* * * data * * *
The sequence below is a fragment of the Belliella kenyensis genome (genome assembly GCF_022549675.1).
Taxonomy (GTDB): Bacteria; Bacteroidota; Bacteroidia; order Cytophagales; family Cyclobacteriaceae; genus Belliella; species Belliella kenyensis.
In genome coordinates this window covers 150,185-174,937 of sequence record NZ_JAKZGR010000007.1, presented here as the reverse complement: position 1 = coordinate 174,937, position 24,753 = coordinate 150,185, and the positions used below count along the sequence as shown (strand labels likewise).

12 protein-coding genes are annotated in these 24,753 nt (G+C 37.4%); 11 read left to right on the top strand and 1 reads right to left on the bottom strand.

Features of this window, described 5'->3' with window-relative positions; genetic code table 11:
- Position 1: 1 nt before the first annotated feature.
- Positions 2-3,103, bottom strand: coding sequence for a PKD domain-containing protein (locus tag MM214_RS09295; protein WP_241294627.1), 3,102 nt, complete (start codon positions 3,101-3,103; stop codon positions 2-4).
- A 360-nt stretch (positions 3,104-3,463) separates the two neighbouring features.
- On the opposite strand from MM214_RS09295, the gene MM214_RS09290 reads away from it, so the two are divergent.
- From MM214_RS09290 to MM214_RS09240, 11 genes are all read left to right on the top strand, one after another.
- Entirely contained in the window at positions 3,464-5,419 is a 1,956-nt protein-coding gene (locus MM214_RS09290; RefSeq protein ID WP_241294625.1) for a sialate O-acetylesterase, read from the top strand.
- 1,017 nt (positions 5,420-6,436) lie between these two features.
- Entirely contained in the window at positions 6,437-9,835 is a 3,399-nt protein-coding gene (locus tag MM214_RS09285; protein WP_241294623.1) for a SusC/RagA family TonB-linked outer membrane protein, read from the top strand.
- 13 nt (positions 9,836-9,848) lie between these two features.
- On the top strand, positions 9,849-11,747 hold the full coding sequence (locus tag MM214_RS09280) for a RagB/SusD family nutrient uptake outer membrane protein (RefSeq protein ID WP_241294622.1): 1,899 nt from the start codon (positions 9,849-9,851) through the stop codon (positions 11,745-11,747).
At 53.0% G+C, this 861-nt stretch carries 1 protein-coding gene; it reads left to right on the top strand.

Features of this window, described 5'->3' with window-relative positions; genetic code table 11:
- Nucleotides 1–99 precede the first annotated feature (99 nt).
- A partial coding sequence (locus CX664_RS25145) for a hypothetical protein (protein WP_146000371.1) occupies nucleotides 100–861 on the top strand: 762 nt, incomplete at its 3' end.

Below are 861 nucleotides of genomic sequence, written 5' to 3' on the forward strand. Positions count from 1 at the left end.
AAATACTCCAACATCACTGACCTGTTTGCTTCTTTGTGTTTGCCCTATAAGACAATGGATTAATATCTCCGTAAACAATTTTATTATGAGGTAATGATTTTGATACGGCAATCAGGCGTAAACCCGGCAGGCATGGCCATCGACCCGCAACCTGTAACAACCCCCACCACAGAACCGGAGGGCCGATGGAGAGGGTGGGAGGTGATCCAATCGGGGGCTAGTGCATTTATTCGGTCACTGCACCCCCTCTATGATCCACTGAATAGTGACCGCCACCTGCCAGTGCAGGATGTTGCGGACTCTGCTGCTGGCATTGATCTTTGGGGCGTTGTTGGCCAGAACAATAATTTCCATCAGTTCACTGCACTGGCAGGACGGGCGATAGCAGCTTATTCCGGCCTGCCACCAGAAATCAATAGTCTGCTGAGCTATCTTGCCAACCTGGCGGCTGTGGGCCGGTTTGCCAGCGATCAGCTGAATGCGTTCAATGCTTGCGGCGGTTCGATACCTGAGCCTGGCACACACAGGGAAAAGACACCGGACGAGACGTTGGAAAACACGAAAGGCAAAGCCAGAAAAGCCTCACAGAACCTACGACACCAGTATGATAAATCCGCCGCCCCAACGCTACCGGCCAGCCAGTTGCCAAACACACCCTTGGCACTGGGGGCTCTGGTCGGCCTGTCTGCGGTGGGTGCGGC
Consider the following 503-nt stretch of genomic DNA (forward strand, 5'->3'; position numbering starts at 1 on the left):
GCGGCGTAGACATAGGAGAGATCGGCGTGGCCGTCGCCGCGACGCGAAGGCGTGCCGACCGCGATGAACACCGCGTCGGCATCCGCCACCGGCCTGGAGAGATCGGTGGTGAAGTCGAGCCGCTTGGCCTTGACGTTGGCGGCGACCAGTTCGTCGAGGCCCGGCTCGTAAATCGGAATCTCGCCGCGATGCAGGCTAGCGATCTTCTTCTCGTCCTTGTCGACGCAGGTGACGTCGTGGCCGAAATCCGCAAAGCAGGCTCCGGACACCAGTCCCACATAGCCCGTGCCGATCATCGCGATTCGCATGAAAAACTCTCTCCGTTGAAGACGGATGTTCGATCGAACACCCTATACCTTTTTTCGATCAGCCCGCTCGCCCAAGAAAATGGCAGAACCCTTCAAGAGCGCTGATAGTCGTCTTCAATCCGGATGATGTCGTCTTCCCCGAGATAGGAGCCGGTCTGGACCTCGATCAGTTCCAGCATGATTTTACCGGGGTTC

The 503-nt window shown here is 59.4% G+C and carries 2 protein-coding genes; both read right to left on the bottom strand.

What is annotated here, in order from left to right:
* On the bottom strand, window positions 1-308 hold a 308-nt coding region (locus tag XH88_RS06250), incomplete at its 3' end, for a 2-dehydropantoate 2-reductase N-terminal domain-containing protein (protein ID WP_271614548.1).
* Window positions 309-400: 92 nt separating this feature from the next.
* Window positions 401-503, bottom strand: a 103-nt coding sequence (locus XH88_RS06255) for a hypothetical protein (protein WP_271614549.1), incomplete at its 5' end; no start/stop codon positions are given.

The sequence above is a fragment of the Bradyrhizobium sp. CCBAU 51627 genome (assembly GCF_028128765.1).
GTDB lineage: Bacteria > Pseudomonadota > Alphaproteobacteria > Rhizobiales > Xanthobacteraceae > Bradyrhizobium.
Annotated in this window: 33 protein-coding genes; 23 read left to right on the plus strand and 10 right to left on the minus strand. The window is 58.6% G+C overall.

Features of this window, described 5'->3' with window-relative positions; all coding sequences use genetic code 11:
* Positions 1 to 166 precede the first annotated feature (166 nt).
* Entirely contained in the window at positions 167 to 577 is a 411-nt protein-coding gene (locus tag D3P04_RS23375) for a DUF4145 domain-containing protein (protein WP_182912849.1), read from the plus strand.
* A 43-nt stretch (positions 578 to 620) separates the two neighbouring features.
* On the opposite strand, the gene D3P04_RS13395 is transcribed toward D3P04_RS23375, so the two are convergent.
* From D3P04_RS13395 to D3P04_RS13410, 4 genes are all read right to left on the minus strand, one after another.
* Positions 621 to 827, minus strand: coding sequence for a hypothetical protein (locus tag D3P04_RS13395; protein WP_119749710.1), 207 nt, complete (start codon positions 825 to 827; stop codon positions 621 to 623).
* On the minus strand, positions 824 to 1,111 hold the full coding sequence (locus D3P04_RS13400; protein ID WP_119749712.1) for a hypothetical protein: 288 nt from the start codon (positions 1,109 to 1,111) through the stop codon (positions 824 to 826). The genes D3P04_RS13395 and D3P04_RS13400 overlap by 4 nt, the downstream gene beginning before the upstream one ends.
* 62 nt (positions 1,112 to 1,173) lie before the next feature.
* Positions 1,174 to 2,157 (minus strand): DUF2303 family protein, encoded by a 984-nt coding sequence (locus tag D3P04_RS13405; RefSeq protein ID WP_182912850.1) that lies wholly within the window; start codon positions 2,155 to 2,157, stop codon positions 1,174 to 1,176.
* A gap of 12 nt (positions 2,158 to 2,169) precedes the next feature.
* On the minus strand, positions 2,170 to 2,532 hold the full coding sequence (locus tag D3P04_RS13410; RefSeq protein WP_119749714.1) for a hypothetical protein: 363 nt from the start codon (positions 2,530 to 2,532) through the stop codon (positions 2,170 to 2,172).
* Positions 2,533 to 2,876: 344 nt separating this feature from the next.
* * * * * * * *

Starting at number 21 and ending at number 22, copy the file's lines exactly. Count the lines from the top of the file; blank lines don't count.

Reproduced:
AAATACTCCAACATCACTGACCTGTTTGCTTCTTTGTGTTTGCCCTATAAGACAATGGATTAATATCTCCGTAAACAATTTTATTATGAGGTAATGATTTTGATACGGCAATCAGGCGTAAACCCGGCAGGCATGGCCATCGACCCGCAACCTGTAACAACCCCCACCACAGAACCGGAGGGCCGATGGAGAGGGTGGGAGGTGATCCAATCGGGGGCTAGTGCATTTATTCGGTCACTGCACCCCCTCTATGATCCACTGAATAGTGACCGCCACCTGCCAGTGCAGGATGTTGCGGACTCTGCTGCTGGCATTGATCTTTGGGGCGTTGTTGGCCAGAACAATAATTTCCATCAGTTCACTGCACTGGCAGGACGGGCGATAGCAGCTTATTCCGGCCTGCCACCAGAAATCAATAGTCTGCTGAGCTATCTTGCCAACCTGGCGGCTGTGGGCCGGTTTGCCAGCGATCAGCTGAATGCGTTCAATGCTTGCGGCGGTTCGATACCTGAGCCTGGCACACACAGGGAAAAGACACCGGACGAGACGTTGGAAAACACGAAAGGCAAAGCCAGAAAAGCCTCACAGAACCTACGACACCAGTATGATAAATCCGCCGCCCCAACGCTACCGGCCAGCCAGTTGCCAAACACACCCTTGGCACTGGGGGCTCTGGTCGGCCTGTCTGCGGTGGGTGCGGC
Consider the following 503-nt stretch of genomic DNA (forward strand, 5'->3'; position numbering starts at 1 on the left):